Part of a typical financial independence plan is your investment account. If you don’t have one, go and open one right now! But what happens after that? What do you buy? Do you buy index funds? Mutual Funds? ETFs? Stocks? Options? The list goes on.
Investment in stocks, bonds or commodities has always been considered a preserve of the financially literate. Perhaps you’ve had an interest in such investments but are scared by terms such us the share index, bull market and other intimidating investment lingo. So you’ve put off your investment dreams. You’ve thrown your hands up in despair, declaring how difficult it is to dip your finger in the stock market. If that’s your experience then take heart in knowing that numerous others have been through the same. Today I’ll discuss mutual funds and ETFs since they tend to be hotly debated.
What are they?
Well, mutual funds and ETFs are, from face value, similar in character. This is how they operate: A group of individuals want to invest. Rather than them investing their money individually, they pool their funds and invest it in a diverse portfolio. They then calculate the total value of their investment and divide it amongst themselves to determine the shares owned by each member. That’s about it! However, there are some fundamental differences between the two.
So yes, your funds together with the funds of other investors are pooled together. The mutual fund then employs a portfolio manager to make all those fundamental decisions like which stocks to buy, which bonds to invest in, in short any and every investment decision is made by the portfolio manager. At the end of every trading day, the fund tallies the value of the investments, divides it by the number of shares and determines whether your share value has risen or dropped. And all this is dependent on the decisions made by the portfolio manager. In mutual funds you can only buy or sell shares once per day, after the close of trading. Is this a good thing? I’ll get into that later.
This stands for exchange traded funds. They are different from mutual finds in that there isn’t a portfolio manager involved in the decision making. To buy or sell your shares you operate the way you would when buying or selling stocks on the stock market, through a brokerage account. And you can buy and sell as many times in a trading day. But just like a mutual fund, your risks are spread across a series of investments.
Pros and Cons
Just like every other investment vehicle, these two have their dark and bright sides. And your choice on which one is ideal for you rests on whether these cons are a deal breaker or not.
Mutual Fund Pros and Cons
Since the mutual funds are run by the fund company’s portfolio manager, you don’t have to fold your sleeves and get your hands dirty. For beginners, this is a huge plus. You get professional guidance all the way so chances of making uninformed decisions are minimized. But there’s a down side to this professional management: higher costs. Mutual funds charge higher fees to finance the efforts of the portfolio manager. Also, the process involved in buying and selling of stocks is long and arduous. It requires a lot of paperwork which also translates to higher fees. Again, all these transactions can only be done at the close of trading in any given day.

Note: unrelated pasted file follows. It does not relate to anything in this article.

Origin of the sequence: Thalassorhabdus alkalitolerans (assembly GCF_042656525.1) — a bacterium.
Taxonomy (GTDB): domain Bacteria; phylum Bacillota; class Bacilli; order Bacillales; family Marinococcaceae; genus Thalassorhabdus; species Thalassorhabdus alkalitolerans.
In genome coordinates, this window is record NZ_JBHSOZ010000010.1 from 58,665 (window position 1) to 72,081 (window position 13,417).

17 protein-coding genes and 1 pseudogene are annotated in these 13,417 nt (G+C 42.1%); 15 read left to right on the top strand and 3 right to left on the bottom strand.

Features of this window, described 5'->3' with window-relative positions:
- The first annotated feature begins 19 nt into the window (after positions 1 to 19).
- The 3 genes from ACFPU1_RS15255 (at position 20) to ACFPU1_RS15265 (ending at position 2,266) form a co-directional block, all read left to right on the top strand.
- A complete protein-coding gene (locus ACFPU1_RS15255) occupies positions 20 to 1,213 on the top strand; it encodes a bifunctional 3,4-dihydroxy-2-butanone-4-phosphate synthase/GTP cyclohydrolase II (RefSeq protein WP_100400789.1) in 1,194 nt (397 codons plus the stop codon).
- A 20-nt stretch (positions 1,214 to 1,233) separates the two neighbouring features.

ETFs Pros and Cons
ETFs are desirable because of their lower fees. The buying and selling process simply involves buying the shares directly from the brokerage account. Whilst mutual funds are said to attract average annual expenses of 1.42% ETFs attract just an average of 0.53% annually. Then, you can buy it sell your shares at any time and as many times as you wish within a trading day, just like you would with stocks. This gives you the flexibility to make strategic decisions so as to get the most out of your investment. On the flip side, ETFs aren’t fit for the beginner investor. Trading decisions rest wholly on your expertise or lack of so with other professional assistance your chances of success are diminished. You have to do a lot of market research and that amounts to time consumption.
The main distinction lies in how shares are traded. In mutual funds, when you want to buy shares, first of all place a buy order to the mutual fund company. The company then internally processes the order by determining who made the order and how much they’re willing to spend. Then confirmation documents are sent back and forth before the company handles compliance issues. Finally, the portfolio manager goes to the market to perform the transactions involved. Clearly all this involves piles of paper work in effect pushing up the fees involved.
In ETFs, to buy shares you enter the order with the brokerage firm then sit back. It’s that simple. Because of this simplicity, fees associated with EFT investment are kept low.
Both investment options have their proponents but it all boils down to your preferences. Mutual funds are good if you don’t have the time to follow market trends while for a more hands on investment experience with low associated costs, EFTs are your best bet.
In the context of financial independence, fees compound over time and could cut into your nest egg. Avoid high fees at all costs!
As usual, if you have any questions, Ask the Fellow!